Just some smaller changes to compareTo and the equals method in the Money class to make them look prettier imo ^^
@Override
public boolean equals(Object other) {
	if (other instanceof Money)
		return equals((Money) other);
	
	return false;
}

private boolean equals(Money other) {
	return this.value == other.value && this.type.equals(other.type);
}

@Override
public int compareTo(Money other) {
	return this.value - other.value;
}


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#6 x68zeppelin80x   User is offline

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Re: Cash Register program help

Posted 21 March 2014 - 03:24 AM

View PostCasiOo, on 21 March 2014 - 03:28 AM, said:

@Override
public boolean equals(Object other) {
	if (other instanceof Money)
		return equals((Money) other);
	
	return false;
}



Sorry CasiOo, but I am not too sure about that. If indeed, you are comparing the current object with itself, why not short-circuit and just turn true instead of taking the time to call another method. Sometimes, simple is not always the best approach.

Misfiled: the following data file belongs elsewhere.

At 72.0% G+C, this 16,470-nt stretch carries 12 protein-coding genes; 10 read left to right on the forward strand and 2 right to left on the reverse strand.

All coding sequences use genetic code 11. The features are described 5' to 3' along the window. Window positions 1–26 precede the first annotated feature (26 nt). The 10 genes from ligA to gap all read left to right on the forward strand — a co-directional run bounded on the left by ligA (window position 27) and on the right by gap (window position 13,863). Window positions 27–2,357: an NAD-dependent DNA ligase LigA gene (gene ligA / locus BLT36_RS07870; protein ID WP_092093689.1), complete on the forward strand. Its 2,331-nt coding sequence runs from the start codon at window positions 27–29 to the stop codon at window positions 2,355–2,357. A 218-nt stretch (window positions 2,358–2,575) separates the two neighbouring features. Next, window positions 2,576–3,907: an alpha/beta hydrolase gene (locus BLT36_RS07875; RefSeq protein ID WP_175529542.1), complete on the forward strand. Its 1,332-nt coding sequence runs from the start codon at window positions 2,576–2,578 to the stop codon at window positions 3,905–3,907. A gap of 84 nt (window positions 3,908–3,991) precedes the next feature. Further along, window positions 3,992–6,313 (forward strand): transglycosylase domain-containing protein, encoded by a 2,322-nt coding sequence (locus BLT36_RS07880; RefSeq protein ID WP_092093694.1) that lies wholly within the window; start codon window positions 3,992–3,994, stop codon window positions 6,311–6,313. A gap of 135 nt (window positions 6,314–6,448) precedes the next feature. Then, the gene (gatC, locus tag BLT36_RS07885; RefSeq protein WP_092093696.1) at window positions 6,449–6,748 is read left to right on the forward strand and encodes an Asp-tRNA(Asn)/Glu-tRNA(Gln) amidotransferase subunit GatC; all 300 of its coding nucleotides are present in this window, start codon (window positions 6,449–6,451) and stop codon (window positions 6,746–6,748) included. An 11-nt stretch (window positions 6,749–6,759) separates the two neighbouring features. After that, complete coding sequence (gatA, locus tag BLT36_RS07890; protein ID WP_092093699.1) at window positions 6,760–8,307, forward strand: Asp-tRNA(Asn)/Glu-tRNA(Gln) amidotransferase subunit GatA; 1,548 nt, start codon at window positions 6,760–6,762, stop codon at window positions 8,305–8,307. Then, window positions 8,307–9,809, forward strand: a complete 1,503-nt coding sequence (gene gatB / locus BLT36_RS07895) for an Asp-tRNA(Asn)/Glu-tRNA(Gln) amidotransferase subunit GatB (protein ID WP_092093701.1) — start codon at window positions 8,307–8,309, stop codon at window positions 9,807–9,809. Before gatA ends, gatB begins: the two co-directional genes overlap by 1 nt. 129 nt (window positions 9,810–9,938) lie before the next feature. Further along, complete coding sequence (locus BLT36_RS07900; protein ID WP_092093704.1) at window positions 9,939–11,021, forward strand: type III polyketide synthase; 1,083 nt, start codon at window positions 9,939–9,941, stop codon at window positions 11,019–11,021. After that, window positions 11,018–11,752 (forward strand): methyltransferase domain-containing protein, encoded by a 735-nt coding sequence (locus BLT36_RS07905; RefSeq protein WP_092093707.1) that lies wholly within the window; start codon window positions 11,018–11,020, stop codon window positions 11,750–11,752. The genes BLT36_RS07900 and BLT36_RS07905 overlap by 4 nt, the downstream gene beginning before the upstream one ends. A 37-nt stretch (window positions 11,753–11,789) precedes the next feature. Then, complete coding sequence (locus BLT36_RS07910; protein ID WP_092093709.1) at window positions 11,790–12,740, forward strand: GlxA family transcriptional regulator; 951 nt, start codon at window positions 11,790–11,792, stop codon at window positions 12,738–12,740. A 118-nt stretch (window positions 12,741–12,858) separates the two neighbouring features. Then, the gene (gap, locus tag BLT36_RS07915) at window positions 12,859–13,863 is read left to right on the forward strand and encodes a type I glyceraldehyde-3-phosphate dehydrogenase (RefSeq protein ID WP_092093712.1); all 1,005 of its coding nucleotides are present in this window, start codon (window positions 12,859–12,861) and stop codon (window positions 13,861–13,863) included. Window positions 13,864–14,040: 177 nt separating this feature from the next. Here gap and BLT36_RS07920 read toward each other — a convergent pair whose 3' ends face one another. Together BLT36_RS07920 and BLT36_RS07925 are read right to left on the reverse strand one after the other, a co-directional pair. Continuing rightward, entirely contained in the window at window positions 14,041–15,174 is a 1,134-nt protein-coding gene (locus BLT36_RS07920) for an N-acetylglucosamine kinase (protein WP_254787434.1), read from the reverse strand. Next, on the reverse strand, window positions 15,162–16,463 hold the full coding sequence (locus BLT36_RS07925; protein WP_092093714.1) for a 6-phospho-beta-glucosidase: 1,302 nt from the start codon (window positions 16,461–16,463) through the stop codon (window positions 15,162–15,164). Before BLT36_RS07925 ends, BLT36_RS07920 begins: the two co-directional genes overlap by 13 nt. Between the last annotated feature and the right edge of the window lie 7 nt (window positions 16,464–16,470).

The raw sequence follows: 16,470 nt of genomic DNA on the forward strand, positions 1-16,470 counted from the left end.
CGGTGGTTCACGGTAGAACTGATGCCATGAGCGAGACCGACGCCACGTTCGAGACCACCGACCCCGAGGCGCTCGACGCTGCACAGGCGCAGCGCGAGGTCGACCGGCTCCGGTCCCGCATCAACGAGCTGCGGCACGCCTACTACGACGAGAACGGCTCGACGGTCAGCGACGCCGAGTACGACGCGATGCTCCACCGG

The way I designed it will short-circuit at any point and stop the comparison if the other object is null, the other object is itself, the objects are incompatible, or any of the properties are not equal.

@Override
public boolean equals(Object obj) {
	// 1. Test for null.
	if (obj == null) return false;
	// 2. Test for self-reference.
	if (obj == this) return true;
	// 3. Test for compatibility.
	if (!(obj instanceof Money)) return false;
	// 3.1. Cast other to Class type.
	Money other = (Money) obj;
	// 4. Test value equality.
	if (value != other.value) return false;
	// 5. Test type equality.
	if (!type.equals(other.type)) return false;
	// 6. You made it, the objects are equal.